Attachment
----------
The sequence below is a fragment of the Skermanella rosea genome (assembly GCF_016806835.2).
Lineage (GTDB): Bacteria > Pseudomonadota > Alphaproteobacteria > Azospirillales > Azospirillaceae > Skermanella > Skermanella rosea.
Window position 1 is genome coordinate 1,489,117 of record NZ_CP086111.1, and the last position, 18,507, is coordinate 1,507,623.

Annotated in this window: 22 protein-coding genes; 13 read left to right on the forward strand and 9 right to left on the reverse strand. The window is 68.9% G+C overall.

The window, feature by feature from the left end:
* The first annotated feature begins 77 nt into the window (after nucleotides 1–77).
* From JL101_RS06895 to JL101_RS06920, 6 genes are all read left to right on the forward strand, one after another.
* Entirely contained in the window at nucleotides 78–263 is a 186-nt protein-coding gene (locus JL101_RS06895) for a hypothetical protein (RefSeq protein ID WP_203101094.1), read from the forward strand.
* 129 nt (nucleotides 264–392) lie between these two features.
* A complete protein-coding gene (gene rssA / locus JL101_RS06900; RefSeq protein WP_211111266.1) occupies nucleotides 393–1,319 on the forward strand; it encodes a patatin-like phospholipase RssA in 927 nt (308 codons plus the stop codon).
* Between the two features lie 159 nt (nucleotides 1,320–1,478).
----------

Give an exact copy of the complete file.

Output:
The sequence below is a fragment of the Skermanella rosea genome (assembly GCF_016806835.2).
Lineage (GTDB): Bacteria > Pseudomonadota > Alphaproteobacteria > Azospirillales > Azospirillaceae > Skermanella > Skermanella rosea.
Window position 1 is genome coordinate 1,489,117 of record NZ_CP086111.1, and the last position, 18,507, is coordinate 1,507,623.

Annotated in this window: 22 protein-coding genes; 13 read left to right on the forward strand and 9 right to left on the reverse strand. The window is 68.9% G+C overall.

The window, feature by feature from the left end:
* The first annotated feature begins 77 nt into the window (after nucleotides 1–77).
* From JL101_RS06895 to JL101_RS06920, 6 genes are all read left to right on the forward strand, one after another.
* Entirely contained in the window at nucleotides 78–263 is a 186-nt protein-coding gene (locus JL101_RS06895) for a hypothetical protein (RefSeq protein ID WP_203101094.1), read from the forward strand.
* 129 nt (nucleotides 264–392) lie between these two features.
* A complete protein-coding gene (gene rssA / locus JL101_RS06900; RefSeq protein WP_211111266.1) occupies nucleotides 393–1,319 on the forward strand; it encodes a patatin-like phospholipase RssA in 927 nt (308 codons plus the stop codon).
* Between the two features lie 159 nt (nucleotides 1,320–1,478).